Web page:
“Oh my gosh dad. Will a bullet do that to a person,” my daughter asked me several years ago after we shot a doe together?

“Absolutely.”

That is one of the biggest problems with gun knowledge today (and one of the reasons every parent should hunt with their children), kids only see guns on TV, movies and video games.  They do not see or understand the lethality from this media.  Instead, they learn that to press restart and life begins again right where they left off.  My kids know for a fact that there is no restart button.

The second lesson I’ve taught my kids is safety.  I highly recommend a gun safety course.  I use a single shot .22 when I am teaching my children to shoot.  It is much easier to manage bullets.  One potential cause for accidents can be losing count of bullets in the magazine.  Using a single shot solves this problem.  I also emphasize to my children never to point a gun anywhere but in the air or down range.  Even with toy guns, I ask my children not to point guns at each other.  But, without a doubt, the safest thing I do with my children and guns is help them become familiar with them, understand the potential lethality and learn to use them properly for their intended purpose.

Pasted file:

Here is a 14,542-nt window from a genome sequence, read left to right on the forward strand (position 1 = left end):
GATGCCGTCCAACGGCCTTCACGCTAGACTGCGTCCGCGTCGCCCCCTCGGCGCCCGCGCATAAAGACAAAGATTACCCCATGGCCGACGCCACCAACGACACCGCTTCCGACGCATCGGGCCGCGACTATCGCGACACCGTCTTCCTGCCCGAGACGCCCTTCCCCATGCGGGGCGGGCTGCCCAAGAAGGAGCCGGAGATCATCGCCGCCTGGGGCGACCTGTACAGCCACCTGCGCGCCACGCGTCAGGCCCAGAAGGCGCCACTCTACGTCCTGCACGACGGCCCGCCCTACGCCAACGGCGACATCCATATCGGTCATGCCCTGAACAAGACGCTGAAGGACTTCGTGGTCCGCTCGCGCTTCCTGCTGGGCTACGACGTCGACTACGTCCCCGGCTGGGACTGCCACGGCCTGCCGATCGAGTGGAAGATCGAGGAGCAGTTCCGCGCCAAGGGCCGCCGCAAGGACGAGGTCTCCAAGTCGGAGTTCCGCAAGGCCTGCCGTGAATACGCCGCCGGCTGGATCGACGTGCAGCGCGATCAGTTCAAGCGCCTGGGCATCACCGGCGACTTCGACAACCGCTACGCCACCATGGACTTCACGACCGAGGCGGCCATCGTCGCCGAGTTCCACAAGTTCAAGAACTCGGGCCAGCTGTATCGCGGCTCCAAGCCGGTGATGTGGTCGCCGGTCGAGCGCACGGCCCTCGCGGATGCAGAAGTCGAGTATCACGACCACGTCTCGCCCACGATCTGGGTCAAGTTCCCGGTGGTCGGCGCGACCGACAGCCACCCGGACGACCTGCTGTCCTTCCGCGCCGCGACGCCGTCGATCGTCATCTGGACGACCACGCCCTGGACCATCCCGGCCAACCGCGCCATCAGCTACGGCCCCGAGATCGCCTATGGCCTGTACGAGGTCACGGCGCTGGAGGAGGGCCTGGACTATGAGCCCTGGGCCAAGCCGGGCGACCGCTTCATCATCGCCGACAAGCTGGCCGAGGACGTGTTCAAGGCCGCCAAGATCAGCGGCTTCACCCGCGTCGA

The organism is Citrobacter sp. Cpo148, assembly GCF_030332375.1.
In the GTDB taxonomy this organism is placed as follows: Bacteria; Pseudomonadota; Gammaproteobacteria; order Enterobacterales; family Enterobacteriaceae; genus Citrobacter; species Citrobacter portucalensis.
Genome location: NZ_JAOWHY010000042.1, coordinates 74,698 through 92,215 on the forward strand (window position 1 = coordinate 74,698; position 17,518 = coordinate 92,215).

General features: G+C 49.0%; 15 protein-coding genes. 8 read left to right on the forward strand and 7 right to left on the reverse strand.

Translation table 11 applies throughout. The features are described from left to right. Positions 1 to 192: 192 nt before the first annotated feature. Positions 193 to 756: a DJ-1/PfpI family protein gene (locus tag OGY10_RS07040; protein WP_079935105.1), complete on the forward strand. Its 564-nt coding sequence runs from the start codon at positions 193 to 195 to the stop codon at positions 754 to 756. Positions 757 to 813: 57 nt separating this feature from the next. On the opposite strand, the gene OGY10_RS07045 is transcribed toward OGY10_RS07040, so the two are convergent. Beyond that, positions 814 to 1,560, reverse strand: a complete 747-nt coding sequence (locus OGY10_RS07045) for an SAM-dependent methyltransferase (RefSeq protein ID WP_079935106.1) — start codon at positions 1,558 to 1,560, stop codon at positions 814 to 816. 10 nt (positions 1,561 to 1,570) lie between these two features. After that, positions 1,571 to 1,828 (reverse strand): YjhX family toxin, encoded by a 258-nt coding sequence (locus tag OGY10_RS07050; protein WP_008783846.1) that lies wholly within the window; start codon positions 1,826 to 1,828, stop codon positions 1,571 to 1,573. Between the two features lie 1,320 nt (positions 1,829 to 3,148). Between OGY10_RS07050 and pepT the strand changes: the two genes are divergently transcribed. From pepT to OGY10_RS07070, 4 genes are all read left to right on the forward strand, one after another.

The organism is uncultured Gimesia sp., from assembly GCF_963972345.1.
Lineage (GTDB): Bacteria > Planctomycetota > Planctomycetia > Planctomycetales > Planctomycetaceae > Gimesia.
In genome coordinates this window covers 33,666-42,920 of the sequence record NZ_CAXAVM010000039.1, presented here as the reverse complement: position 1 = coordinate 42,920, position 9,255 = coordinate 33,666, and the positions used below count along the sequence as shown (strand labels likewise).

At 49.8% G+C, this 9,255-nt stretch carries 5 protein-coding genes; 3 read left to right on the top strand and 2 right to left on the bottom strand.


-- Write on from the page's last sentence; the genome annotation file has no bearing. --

So the other day my daughter came home and told me that the son of the guy from Boston, who does not even want toy guns in his house, is addicted to guns. He wants one more than anything.  His parents’ denial of even a toy gun has motivated his desire for the “forbidden fruit.”  She also informed me that he plays with Airsoft guns with the neighbor next door almost every day.  They shoot soft pellets from the most realistic toy guns ever made at each other pretending to kill one another.  I’d hate to be around that kid when he comes across his first real gun. And unfortunately one day he will.

Take care of the woods.